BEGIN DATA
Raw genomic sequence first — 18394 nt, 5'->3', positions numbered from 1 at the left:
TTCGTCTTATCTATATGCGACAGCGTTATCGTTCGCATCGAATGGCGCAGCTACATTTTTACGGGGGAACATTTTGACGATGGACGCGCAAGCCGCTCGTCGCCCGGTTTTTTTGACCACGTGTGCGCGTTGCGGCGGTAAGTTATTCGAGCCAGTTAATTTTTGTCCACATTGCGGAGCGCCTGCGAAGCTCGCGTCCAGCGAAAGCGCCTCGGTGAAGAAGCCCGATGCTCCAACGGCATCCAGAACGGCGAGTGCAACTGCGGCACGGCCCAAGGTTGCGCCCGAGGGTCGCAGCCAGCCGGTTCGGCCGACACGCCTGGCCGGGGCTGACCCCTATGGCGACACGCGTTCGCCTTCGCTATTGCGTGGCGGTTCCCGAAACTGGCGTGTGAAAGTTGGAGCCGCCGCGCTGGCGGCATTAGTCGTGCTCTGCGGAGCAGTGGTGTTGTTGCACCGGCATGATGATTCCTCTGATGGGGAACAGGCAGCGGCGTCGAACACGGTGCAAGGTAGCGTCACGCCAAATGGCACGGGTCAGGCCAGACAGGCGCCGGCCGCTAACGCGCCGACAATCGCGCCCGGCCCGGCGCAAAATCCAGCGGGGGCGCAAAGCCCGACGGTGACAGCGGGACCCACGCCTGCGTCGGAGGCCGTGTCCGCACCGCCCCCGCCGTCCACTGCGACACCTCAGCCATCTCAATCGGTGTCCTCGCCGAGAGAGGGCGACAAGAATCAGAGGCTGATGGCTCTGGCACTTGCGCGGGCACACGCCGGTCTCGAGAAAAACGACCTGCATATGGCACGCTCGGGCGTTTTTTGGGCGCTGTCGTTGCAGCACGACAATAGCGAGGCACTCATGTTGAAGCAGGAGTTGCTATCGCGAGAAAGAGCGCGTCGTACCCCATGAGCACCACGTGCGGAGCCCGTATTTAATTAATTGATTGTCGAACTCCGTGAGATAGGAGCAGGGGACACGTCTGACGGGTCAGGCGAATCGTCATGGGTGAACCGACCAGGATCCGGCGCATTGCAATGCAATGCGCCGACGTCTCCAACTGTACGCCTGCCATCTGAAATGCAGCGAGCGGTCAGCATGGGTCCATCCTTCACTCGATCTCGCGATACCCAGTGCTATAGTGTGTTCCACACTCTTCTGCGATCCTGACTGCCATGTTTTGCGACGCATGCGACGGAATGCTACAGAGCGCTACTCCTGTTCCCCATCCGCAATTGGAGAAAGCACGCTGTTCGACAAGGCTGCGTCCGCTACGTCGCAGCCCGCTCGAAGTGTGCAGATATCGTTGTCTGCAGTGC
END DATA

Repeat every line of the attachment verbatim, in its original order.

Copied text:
Raw genomic sequence first — 18394 nt, 5'->3', positions numbered from 1 at the left:
TTCGTCTTATCTATATGCGACAGCGTTATCGTTCGCATCGAATGGCGCAGCTACATTTTTACGGGGGAACATTTTGACGATGGACGCGCAAGCCGCTCGTCGCCCGGTTTTTTTGACCACGTGTGCGCGTTGCGGCGGTAAGTTATTCGAGCCAGTTAATTTTTGTCCACATTGCGGAGCGCCTGCGAAGCTCGCGTCCAGCGAAAGCGCCTCGGTGAAGAAGCCCGATGCTCCAACGGCATCCAGAACGGCGAGTGCAACTGCGGCACGGCCCAAGGTTGCGCCCGAGGGTCGCAGCCAGCCGGTTCGGCCGACACGCCTGGCCGGGGCTGACCCCTATGGCGACACGCGTTCGCCTTCGCTATTGCGTGGCGGTTCCCGAAACTGGCGTGTGAAAGTTGGAGCCGCCGCGCTGGCGGCATTAGTCGTGCTCTGCGGAGCAGTGGTGTTGTTGCACCGGCATGATGATTCCTCTGATGGGGAACAGGCAGCGGCGTCGAACACGGTGCAAGGTAGCGTCACGCCAAATGGCACGGGTCAGGCCAGACAGGCGCCGGCCGCTAACGCGCCGACAATCGCGCCCGGCCCGGCGCAAAATCCAGCGGGGGCGCAAAGCCCGACGGTGACAGCGGGACCCACGCCTGCGTCGGAGGCCGTGTCCGCACCGCCCCCGCCGTCCACTGCGACACCTCAGCCATCTCAATCGGTGTCCTCGCCGAGAGAGGGCGACAAGAATCAGAGGCTGATGGCTCTGGCACTTGCGCGGGCACACGCCGGTCTCGAGAAAAACGACCTGCATATGGCACGCTCGGGCGTTTTTTGGGCGCTGTCGTTGCAGCACGACAATAGCGAGGCACTCATGTTGAAGCAGGAGTTGCTATCGCGAGAAAGAGCGCGTCGTACCCCATGAGCACCACGTGCGGAGCCCGTATTTAATTAATTGATTGTCGAACTCCGTGAGATAGGAGCAGGGGACACGTCTGACGGGTCAGGCGAATCGTCATGGGTGAACCGACCAGGATCCGGCGCATTGCAATGCAATGCGCCGACGTCTCCAACTGTACGCCTGCCATCTGAAATGCAGCGAGCGGTCAGCATGGGTCCATCCTTCACTCGATCTCGCGATACCCAGTGCTATAGTGTGTTCCACACTCTTCTGCGATCCTGACTGCCATGTTTTGCGACGCATGCGACGGAATGCTACAGAGCGCTACTCCTGTTCCCCATCCGCAATTGGAGAAAGCACGCTGTTCGACAAGGCTGCGTCCGCTACGTCGCAGCCCGCTCGAAGTGTGCAGATATCGTTGTCTGCAGTGC